“I hear the vibrations of the universe and I call it love.
I want to go to it; need to go to it, need to dissolve in it. It calls me home.
And real love is the shedding of old feelings, emotions, longings, wants.
And the knowledge that there will be no more turbulence.”
Street Girl is an autobiography of Ms. McGrattan. This book is her narration of the events of her life, one we see studded with trials and hardships, from the streets of Sao Paulo to the streets of London, from hunger and destitute poverty to owning her own business.
I received this book via a Goodreads Giveaway (YAY!!) a few weeks back. It is the first book that I’ve read that was based in Brazil and one written by a Brazilian author which gives me so many reasons to be excited about this review.
The book begins with a prologue of her narrating a story her father told her, and we are immediately taken in. The story begins with a simple yet vivid narration of Sao Paulo, where I reckon was the turning point of her life, the make it or break it stage, where her decisions were meant to be well thought out. Thereafter she takes us back to the beginning, and then to where she is today.
I’ve never read literature from South America, so this was a first. I was excited, and as per usual the vibes that the book sent me when I signed up for the giveaway put me into high expectations. I didn’t know what sort of story it would be, but I wasn’t disappointed! If anything I want more. I was fascinated to learn about the workings of the country, a glimpse here and there, but that was enough to shine light onto life there.
It’s a quick read. The writing is easy flowing with no awkward breaks. The language is simple, direct, no beating round the bush, and each new chapter of the book is a new chapter of her life. A very straightforward telling of her life’s events thus far, and very compellingly told. You will read about her successes and her failures, her achievements hard earned yet admirable, her relationships; some appalling, which will leave you horror, while others endearing.
A easy read I did say, but I must stress on the contents. Some chapters are not for the lighthearted. Even the author herself warns the reader to skip ahead. I was repulsed by certain incidents she had to go through and in knowing her intentions and her strength of mind; I admire her courage to be able to free herself from these situations. We constantly find her in situations that are not in any way good, especially at her young age, but time and time again we find that she takes to good and leaves the bad aside.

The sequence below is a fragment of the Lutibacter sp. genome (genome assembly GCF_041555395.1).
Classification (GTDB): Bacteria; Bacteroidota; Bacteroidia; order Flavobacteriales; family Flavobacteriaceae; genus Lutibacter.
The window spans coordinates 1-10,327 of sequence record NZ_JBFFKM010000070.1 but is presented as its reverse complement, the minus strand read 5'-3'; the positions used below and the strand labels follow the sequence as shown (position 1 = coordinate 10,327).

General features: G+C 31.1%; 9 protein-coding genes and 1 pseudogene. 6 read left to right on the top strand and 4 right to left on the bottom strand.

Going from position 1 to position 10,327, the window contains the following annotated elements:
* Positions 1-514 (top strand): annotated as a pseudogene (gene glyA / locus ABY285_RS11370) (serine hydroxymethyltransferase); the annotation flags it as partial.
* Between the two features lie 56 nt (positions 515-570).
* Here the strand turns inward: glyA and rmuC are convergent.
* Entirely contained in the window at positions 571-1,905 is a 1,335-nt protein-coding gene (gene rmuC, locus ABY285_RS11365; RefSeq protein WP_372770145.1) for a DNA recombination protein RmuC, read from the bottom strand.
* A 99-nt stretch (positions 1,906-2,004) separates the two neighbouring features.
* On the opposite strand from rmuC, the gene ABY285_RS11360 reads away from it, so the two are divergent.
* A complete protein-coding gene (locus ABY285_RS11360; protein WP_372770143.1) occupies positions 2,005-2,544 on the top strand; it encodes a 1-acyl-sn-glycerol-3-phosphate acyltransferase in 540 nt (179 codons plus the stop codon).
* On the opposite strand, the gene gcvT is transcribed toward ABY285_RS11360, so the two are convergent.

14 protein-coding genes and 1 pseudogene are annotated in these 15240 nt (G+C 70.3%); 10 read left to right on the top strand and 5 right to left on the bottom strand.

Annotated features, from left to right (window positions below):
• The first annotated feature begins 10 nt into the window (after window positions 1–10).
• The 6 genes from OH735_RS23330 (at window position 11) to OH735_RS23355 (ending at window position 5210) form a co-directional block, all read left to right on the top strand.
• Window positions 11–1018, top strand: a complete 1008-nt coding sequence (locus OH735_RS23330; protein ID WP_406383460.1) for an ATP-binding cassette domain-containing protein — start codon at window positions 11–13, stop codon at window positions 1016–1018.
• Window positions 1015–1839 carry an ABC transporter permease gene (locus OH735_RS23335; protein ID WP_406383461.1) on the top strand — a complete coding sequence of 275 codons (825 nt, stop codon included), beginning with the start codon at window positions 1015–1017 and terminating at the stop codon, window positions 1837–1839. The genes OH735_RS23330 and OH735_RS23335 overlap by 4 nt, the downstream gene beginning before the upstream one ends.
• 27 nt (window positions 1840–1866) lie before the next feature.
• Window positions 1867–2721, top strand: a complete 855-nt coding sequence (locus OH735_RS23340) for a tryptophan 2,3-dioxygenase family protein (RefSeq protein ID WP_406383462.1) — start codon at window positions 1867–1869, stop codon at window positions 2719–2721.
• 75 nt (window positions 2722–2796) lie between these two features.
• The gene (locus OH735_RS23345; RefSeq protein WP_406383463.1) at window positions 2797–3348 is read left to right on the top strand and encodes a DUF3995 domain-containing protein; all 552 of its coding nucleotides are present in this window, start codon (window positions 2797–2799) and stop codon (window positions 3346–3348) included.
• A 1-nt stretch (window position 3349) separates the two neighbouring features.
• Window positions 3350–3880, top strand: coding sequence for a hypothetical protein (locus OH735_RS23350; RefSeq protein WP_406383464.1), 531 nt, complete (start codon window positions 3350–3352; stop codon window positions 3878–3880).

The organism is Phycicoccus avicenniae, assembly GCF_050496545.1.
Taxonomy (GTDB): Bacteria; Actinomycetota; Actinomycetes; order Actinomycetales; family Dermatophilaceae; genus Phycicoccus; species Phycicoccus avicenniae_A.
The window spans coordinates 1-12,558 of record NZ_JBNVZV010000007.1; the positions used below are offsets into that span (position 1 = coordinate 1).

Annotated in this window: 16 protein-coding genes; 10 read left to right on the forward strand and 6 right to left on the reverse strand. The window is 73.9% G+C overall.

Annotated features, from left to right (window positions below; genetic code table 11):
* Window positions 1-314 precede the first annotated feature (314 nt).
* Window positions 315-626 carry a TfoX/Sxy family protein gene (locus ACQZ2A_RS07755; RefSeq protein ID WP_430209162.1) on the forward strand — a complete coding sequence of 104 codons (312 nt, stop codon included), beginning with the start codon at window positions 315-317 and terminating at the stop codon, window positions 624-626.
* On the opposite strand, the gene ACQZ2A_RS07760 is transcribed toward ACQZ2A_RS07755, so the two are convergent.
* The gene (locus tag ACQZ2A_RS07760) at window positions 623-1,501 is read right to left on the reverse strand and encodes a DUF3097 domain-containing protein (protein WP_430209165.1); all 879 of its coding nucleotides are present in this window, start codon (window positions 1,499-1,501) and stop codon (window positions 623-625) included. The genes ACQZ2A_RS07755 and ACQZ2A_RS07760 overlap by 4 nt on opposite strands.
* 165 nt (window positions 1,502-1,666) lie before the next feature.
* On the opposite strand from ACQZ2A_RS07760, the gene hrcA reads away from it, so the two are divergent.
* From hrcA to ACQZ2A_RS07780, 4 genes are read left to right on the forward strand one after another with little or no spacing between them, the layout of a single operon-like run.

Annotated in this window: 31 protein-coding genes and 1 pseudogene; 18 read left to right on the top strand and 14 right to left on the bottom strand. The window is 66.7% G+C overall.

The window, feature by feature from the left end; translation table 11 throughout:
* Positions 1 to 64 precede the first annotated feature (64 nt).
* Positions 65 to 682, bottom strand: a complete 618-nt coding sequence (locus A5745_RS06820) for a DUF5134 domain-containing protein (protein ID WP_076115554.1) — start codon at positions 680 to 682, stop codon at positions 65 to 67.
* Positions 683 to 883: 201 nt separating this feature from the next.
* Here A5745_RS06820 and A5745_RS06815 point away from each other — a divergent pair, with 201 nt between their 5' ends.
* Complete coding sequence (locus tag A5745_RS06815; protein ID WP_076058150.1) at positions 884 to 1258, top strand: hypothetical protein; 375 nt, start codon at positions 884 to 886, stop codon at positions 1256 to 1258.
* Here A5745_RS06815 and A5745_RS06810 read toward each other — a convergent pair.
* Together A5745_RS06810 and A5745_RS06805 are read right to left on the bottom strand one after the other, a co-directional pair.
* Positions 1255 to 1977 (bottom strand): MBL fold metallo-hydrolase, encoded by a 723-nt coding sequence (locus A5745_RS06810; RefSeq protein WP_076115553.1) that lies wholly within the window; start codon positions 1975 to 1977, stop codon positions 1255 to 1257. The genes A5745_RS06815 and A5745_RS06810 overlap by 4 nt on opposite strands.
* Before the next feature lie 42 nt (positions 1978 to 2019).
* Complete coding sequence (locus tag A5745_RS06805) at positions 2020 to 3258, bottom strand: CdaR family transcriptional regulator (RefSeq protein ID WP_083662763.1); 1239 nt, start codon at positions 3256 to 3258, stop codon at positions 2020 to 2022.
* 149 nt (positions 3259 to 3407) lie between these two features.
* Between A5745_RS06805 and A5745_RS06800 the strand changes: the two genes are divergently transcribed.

I loved that she found camaraderie in those who have nothing to give her, or help her, the children from the slums. It was a warm feeling to know that kindness and humanness is not something one has to have material possession to embody. Her position as a girl growing up, and later as a woman making her way toward bettering herself, is something to take note of. She manages to charter her way through the dangerous waters of exploitation and abuse, while keeping her sanity. She could easily have followed the route of many in her position, but she kept to her beliefs and followed her dreams.
I love how she never once blames anyone for the incidents in her life and how it began and the many shady paths it lead her to. I love that she took hold of her own destiny, in the sense that she didn’t expect from others, but worked hard to achieve her dreams. I cannot imagine how she lived through some periods of her life, but she made it and it gave me hope! And I reckon this story will do so, even by a tiny bit, to anyone who reads it. I love that she shows you can go from poverty to living comfortably, from despair to happiness, if not ideal at least one where you are at peace with ones self if you dare to dream and keep at it.
She believes that a life without knowledge or education of any sort is to be blamed only on one’s self. We find that she snatched at every opportunity to better herself, and she firmly believes that no life experience goes to waste, but builds ones self.
Her poetry is a reflection of all her life’s experiences. Outbursts of a deeper understanding of different aspects of life. I was delighted to find that I deeply related to a few of them.
“When I look towards the light,
do I see the glow of realization,
the purity of perception,
or just the glare of confusion,
without shadow or relief- ubiquitous and implacable?
If meaning is menacing,
If its hell,
Then is it a hell of my own making?”
Its hard to find a fault with the story. I was truly disappointed that the story ended. I would love to know more about the author, and took the liberty to do so. She is truly an incredible woman. Her endurance is admirable; her faith in painting the greater picture is inspirational. If anything this book is a humbling one, portraying not only a life of hardship but also one of holding on to hope. From beginning to end, one thing was very clear. She always was master of her fate, not letting others tell her otherwise.
Street Girl was published on May 28th 2016 by Pen Works Media.
Lets get talking!
If you have read this book, what are your thoughts on it? Did you enjoy the read?
Do memoirs like this fare as well as works of fiction?
Do you have any recs for me based on this read? I’d love to know.